Under Review

Ladyhawk

No Can Do   (Triple Crown)

Review by Chris Yee


Ladyhawk - No Can Do

Ladyhawk has always been with us, if only on an individual scale. Its members made themselves busy with other projects, some of which share family resemblances with Ladyhawk, like Duffy Driediger’s excellent power-pop combo Duffy and the Doubters, and the sadly overlooked SPORTS, a collaboration between backup singer and guitarist Darcy Hancock and drummer Ryan Peters. Others, like thrash metal band Baptists, featuring bassist Sean Hawryluk, have a less clear tie.

Still, it’s been four long years since their last outing, 2008’s Shots, so one might be forgiven for thinking Ladyhawk are diving a bit too quickly into things with No Can Do – without even stopping to change clothes from these other projects. Like in local artist Steve Hubert’s cover art for the album: a photograph of a fully clothed man diving ramrod, head-first, into a swimming pool.

Nevertheless, No Can Do is a deft, tight romp. A fast-paced Duffy and the Doubters influence is clear here, even on the slow-burning opener, “Footprints,” which features crisper guitar and drums and more distinct vocals than the sludgy, Hawkwind-like video from that other project that’s been making the rounds for more than a year. The anthemic title track, “No Can Do,” is also less meandering and more upbeat, though whether this is an improvement is questionable. The rest of the album picks up where “No Can Do” ends, and gains momentum through the end. There’s some of SPORTS’s darkness on No Can Do, too. “Bedbugs” is an uplifting power pop track set to depressing lyrics that reference isolation and body horror, while the chorus in “Evil Eye” infects its main character with a stalker-like obsession with a new beau.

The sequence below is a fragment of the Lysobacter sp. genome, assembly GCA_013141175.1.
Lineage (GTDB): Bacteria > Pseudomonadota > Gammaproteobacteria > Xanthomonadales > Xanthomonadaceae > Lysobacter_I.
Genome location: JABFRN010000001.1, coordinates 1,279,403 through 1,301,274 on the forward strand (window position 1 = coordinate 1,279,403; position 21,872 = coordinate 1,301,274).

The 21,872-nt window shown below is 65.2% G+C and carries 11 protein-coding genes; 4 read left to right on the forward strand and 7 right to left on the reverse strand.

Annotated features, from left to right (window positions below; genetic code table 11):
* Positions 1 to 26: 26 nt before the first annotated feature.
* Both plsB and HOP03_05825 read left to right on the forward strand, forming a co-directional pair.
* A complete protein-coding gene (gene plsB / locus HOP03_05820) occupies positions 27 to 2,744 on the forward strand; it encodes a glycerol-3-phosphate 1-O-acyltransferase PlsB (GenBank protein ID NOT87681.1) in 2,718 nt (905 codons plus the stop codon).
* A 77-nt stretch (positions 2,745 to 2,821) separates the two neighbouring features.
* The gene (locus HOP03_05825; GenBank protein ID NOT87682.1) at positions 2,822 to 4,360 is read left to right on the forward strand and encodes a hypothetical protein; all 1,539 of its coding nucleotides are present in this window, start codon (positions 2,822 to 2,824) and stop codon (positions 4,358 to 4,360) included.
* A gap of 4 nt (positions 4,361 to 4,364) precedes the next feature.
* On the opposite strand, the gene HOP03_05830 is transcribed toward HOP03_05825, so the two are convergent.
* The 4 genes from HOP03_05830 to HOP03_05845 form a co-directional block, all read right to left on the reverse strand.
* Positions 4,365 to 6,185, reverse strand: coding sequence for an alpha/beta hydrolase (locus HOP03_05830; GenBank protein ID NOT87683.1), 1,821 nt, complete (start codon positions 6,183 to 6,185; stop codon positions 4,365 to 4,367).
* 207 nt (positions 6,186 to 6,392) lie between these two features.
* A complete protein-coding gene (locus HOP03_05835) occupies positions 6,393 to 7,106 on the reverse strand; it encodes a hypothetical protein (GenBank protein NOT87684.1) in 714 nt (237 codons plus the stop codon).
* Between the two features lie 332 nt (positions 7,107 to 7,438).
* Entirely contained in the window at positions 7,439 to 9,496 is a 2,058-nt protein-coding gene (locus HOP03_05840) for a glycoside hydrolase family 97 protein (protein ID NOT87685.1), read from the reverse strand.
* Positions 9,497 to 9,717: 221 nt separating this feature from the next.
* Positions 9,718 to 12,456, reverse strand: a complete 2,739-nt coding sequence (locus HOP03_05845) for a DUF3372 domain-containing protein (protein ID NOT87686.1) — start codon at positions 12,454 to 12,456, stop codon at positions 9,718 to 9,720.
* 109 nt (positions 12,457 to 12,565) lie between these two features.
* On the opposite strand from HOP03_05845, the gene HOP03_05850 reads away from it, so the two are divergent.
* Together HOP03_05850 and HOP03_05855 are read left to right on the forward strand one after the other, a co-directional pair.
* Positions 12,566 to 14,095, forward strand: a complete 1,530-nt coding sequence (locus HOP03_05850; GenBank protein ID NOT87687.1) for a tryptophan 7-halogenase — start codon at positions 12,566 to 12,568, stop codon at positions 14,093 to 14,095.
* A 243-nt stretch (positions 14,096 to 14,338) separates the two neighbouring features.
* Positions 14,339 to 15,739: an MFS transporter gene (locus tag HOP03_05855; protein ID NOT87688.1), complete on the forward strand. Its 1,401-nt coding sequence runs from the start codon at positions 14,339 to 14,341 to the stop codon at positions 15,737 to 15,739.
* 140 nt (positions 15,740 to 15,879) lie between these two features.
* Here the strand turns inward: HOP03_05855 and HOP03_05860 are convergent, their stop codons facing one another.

But you’ll still hear a bit of classic Ladyhawk, too. “Eyes of Passion” starts with Ladyhawk’s characteristic Southern-fried riffs as Driedger drawls out lyrics about drunken daughters and sons of preachers and the Devil before the song gradually sinks and drowns in swirling reverb after the bridge. It neatly ties up an album that very easily could have revved out of control, if not for Ladyhawk’s skilful — and freshly-practiced — hands.